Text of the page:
The World Health Organization and Truth

by Michael Curtis

Time’s glory is to command contending leaders and points of view, to unmask falsehood and bring truth to light.

Until recently, the Illnesses of leaders were kept secret. In 1918 British Prime Minister David Lloyd George, then aged 55 was infected by the Spanish flu, was hospitalized and put on a ventilator to aid his breathing for a week. He almost died, but his severe illness was kept secret from the public in the belief that the truth would be bad for the morale of the country.  

The second case is of Prime Minister Winston Churchill who in July 1953 suffered a stroke that left him paralyzed down his left side, and his illness was not publicly revealed. The event was covered up by a conspiracy of silence led by the three major press Lords who agreed to organize the gagging of the whole of the British press. The conspiracy was more compelling because the silence also applied to Churchill’s deputy, foreign minister Anthony Eden who was gravely ill at the same time and had to undergo major surgery for a damaged bile duct.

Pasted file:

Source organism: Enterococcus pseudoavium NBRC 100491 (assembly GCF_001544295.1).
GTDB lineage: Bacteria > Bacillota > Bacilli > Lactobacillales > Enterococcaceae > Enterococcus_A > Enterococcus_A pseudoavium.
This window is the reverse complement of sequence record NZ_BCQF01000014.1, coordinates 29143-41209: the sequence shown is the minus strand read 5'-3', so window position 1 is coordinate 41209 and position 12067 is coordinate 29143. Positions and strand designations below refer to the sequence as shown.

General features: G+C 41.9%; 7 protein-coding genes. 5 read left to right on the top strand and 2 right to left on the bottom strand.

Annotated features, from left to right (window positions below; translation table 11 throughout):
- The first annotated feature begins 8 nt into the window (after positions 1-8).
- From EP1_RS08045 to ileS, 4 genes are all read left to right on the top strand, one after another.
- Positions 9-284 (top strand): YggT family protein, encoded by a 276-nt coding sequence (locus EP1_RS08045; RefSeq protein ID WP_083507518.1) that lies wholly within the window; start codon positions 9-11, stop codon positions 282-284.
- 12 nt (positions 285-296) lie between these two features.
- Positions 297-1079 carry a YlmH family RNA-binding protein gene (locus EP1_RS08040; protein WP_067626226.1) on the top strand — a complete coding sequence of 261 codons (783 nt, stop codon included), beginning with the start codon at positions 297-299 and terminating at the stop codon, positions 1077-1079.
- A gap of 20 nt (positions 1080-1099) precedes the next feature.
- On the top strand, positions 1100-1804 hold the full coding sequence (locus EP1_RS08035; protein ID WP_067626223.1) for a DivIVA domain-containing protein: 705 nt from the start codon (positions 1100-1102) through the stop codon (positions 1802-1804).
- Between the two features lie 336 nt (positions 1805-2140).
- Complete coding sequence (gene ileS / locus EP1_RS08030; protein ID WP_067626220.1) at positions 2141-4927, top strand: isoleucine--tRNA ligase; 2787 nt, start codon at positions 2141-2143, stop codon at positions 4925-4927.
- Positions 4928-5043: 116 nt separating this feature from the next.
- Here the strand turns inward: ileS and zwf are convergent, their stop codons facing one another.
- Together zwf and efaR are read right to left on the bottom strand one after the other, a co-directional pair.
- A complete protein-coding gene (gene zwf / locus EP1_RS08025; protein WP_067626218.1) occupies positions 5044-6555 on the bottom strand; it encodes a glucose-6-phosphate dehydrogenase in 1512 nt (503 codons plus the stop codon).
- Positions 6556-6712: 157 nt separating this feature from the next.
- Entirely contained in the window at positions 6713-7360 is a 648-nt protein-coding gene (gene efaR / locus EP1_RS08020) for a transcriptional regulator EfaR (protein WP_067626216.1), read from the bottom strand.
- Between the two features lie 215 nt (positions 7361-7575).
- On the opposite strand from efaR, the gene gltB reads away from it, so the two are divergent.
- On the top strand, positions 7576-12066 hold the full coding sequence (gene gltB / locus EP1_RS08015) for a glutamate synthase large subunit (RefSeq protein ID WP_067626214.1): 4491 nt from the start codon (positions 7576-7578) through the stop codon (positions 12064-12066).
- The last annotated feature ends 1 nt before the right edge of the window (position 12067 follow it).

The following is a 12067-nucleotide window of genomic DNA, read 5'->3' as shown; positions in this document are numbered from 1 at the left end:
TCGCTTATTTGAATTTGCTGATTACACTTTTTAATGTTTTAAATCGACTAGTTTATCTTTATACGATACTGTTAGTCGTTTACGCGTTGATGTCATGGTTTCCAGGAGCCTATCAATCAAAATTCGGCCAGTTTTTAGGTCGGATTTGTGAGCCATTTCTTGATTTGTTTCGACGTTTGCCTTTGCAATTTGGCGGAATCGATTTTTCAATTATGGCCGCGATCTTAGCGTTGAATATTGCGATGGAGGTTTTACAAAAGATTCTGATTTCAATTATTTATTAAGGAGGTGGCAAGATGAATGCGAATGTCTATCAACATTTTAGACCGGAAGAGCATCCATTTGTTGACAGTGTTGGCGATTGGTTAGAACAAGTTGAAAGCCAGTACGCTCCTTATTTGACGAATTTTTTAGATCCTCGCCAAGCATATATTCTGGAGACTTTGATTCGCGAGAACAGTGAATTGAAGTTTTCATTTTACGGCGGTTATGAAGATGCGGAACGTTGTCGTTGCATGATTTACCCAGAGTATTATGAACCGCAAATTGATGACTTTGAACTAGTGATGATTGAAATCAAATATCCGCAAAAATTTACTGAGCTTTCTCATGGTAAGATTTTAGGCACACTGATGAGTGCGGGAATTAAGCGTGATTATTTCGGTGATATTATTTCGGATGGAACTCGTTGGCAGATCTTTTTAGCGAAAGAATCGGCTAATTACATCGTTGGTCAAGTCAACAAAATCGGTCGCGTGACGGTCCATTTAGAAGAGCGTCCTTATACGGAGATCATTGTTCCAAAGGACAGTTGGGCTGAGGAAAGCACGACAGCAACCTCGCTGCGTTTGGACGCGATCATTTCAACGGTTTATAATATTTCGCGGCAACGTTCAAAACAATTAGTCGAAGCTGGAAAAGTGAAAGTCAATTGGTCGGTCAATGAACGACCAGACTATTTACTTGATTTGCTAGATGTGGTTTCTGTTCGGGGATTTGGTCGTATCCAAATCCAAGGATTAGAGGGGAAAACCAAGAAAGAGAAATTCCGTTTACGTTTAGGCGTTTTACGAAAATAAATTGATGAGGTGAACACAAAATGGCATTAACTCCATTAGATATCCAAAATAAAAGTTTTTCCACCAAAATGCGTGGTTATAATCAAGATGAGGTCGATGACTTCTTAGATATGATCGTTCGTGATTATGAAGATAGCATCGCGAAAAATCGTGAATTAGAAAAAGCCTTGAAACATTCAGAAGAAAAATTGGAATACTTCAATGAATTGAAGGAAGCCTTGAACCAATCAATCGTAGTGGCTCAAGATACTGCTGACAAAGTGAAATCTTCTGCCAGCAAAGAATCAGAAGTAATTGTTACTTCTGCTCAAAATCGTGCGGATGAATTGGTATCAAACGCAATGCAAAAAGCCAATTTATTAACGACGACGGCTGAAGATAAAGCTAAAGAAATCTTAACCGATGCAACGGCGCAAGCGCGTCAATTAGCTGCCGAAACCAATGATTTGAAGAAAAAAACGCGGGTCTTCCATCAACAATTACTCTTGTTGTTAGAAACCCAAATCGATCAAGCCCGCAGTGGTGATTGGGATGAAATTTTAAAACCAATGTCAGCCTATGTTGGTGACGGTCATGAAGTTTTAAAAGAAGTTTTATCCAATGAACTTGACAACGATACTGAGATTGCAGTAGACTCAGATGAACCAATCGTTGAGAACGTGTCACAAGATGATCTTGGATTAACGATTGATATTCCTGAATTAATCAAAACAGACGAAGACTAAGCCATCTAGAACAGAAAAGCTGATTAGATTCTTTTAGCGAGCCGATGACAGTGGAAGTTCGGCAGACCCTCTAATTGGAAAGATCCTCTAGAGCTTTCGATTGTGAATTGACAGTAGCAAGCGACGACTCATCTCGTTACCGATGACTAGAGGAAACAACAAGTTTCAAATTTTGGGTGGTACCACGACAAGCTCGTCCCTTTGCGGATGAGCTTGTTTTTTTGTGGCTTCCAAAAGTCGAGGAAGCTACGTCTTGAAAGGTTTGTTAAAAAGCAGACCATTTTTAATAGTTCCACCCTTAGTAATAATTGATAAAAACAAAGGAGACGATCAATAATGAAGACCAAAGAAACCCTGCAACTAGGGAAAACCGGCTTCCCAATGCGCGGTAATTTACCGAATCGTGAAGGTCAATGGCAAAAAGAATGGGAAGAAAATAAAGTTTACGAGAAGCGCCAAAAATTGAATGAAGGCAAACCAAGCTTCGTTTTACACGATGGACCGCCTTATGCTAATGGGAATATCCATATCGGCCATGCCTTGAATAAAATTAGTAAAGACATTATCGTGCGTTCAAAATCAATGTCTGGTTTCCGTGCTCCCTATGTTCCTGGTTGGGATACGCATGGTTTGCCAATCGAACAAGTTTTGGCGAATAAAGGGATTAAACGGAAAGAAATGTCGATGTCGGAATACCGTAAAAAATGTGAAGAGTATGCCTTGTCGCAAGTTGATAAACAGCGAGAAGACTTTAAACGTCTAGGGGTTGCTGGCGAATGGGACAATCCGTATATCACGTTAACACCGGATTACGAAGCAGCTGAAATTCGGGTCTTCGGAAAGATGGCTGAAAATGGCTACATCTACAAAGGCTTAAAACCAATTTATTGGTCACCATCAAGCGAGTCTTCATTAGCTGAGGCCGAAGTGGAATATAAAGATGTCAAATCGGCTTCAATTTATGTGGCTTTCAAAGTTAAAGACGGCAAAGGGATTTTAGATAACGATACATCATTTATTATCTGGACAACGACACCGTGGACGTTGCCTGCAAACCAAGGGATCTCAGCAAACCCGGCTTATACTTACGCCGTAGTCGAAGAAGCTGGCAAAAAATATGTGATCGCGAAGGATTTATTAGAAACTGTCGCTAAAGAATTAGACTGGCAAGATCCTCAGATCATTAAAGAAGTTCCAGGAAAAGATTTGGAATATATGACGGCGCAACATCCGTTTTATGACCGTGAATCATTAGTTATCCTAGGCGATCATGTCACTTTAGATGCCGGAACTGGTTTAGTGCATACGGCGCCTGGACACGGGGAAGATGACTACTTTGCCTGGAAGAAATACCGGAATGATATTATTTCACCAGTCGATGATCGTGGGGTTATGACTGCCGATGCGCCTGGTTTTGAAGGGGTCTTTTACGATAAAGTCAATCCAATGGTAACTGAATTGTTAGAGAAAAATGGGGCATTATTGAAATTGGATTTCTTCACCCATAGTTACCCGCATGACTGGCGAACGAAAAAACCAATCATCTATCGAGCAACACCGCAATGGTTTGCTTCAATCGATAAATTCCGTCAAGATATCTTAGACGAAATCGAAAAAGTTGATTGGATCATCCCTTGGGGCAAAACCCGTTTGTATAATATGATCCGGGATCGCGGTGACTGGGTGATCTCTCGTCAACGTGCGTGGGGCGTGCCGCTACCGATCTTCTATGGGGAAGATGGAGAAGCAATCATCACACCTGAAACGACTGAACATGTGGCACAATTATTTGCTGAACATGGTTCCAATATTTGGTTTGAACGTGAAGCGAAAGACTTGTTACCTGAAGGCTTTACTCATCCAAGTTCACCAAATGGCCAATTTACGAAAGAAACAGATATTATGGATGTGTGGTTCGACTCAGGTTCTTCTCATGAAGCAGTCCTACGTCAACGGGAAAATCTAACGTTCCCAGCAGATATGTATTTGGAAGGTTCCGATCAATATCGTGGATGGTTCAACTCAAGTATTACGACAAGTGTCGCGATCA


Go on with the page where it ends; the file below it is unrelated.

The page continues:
Today, information about the present pandemic Covid-19 is flowing and immediate. The severe illness of the 55 year old Prime Minister Boris Johnson in March 2020 was made known immediately with the details of his oxygen treatment, admission to intensive care in a central London hospital, and recovery without use of a ventilator.